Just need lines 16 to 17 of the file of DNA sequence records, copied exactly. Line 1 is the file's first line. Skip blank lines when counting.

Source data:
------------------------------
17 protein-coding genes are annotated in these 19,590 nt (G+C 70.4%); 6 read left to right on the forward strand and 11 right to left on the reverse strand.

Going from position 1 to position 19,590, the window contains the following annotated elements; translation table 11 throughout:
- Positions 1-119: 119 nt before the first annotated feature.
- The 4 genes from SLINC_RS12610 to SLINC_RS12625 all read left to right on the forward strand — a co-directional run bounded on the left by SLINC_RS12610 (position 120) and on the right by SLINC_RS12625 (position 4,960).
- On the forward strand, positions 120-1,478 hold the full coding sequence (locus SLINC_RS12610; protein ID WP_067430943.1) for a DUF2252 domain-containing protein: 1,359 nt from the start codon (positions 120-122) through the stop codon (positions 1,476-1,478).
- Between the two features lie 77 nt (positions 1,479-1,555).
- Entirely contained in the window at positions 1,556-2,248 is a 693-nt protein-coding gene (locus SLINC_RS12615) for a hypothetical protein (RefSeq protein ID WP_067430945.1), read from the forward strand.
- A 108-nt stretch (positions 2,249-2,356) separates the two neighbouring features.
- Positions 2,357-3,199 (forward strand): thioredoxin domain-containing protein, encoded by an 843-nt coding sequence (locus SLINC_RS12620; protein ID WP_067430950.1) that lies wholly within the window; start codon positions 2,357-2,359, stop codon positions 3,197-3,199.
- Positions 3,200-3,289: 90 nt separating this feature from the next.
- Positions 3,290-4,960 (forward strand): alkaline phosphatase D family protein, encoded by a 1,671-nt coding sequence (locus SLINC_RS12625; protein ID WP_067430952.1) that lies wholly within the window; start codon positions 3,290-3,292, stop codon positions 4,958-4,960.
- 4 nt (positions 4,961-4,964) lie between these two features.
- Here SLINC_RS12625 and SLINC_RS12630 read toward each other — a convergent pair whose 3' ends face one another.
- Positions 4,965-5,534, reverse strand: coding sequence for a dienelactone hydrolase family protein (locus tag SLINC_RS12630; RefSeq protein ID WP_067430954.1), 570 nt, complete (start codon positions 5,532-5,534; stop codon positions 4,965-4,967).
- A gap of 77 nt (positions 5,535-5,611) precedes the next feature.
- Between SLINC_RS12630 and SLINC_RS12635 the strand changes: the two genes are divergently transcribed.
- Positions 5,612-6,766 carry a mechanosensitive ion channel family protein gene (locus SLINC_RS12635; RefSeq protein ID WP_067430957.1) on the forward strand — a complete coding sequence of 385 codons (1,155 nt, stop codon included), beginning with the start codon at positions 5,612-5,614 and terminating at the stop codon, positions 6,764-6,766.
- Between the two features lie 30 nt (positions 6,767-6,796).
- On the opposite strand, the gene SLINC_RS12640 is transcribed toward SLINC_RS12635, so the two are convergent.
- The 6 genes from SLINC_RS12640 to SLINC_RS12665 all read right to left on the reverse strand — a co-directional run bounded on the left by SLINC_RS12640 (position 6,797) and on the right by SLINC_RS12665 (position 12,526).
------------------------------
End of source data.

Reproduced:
- Between SLINC_RS12630 and SLINC_RS12635 the strand changes: the two genes are divergently transcribed.
- Positions 5,612-6,766 carry a mechanosensitive ion channel family protein gene (locus SLINC_RS12635; RefSeq protein ID WP_067430957.1) on the forward strand — a complete coding sequence of 385 codons (1,155 nt, stop codon included), beginning with the start codon at positions 5,612-5,614 and terminating at the stop codon, positions 6,764-6,766.